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    Renowned Conductor, Battling Brain Cancer, Steps Down From Orchestra


    The conductor Michael Tilson Thomas announced on Wednesday that he would step down as artistic director of the New World Symphony, a prestigious training orchestra for young artists in Miami that he helped found, as he battles an aggressive form of brain cancer.

    Saying he was “taking stock of my life,” Thomas, 77, the former music director of the San Francisco Symphony, said he was reducing his administrative duties to focus on his health.

    “I now see that it is time for me to consider what level of work and responsibilities I can sustain in the future,” he said in a statement.

    In the statement, Thomas provided for the first time details about his condition, which he announced last summer, when he canceled a series of engagements. He said he had glioblastoma, one of the most lethal forms of brain cancer; had undergone surgery last year to remove a tumor; and had also received chemotherapy and radiation treatments.

    “Currently the cancer is in check,” he said. “But the future is uncertain as glioblastoma is a stealthy adversary. Its recurrence is, unfortunately, the rule rather than the exception.”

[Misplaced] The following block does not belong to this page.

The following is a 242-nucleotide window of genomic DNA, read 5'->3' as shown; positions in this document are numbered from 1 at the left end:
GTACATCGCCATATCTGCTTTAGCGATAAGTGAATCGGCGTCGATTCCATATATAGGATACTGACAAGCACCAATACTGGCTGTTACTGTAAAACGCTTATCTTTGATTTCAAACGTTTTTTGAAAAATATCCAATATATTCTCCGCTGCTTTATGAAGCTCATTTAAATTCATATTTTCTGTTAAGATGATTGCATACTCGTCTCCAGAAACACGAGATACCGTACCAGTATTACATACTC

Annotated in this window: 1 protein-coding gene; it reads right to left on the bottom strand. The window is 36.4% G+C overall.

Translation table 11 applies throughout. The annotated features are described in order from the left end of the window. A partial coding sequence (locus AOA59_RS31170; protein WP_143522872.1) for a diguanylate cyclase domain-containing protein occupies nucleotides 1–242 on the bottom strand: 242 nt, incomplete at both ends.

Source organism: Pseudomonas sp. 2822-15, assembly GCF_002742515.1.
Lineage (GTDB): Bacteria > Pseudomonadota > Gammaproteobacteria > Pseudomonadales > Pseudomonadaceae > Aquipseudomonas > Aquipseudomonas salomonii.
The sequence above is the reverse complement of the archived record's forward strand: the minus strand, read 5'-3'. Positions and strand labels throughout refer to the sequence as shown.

The New World Symphony, where Thomas will remain artistic director laureate, praised the “genius of his vision and the strength of his leadership” in a statement, in which the chairman of its board, Will Osborne, said, “We are honored to have his continued presence and involvement.”

    Thomas said he planned to continue conducting in the United States and Europe. In the coming months he is scheduled to lead more than two dozen concerts, including with the National Symphony Orchestra, the Cleveland Orchestra and the London Symphony Orchestra. On May 6 and 7 he is scheduled to be in Miami to lead the New World Symphony in the Fifth Symphony of Mahler, one of his specialties.

    Since his surgery, Thomas has led 20 concerts, appearing with the San Francisco Symphony, the Los Angeles Philharmonic and the New York Philharmonic. Audiences have greeted him with hearty ovations, and he has seemed relatively energetic.

    “I will continue to compose, to write and to mull over your thoughts and mine,” Thomas said in his statement. “I’m planning more time to wonder, wander, cook and spend time with loved ones — two-legged and four-. Life is precious.”

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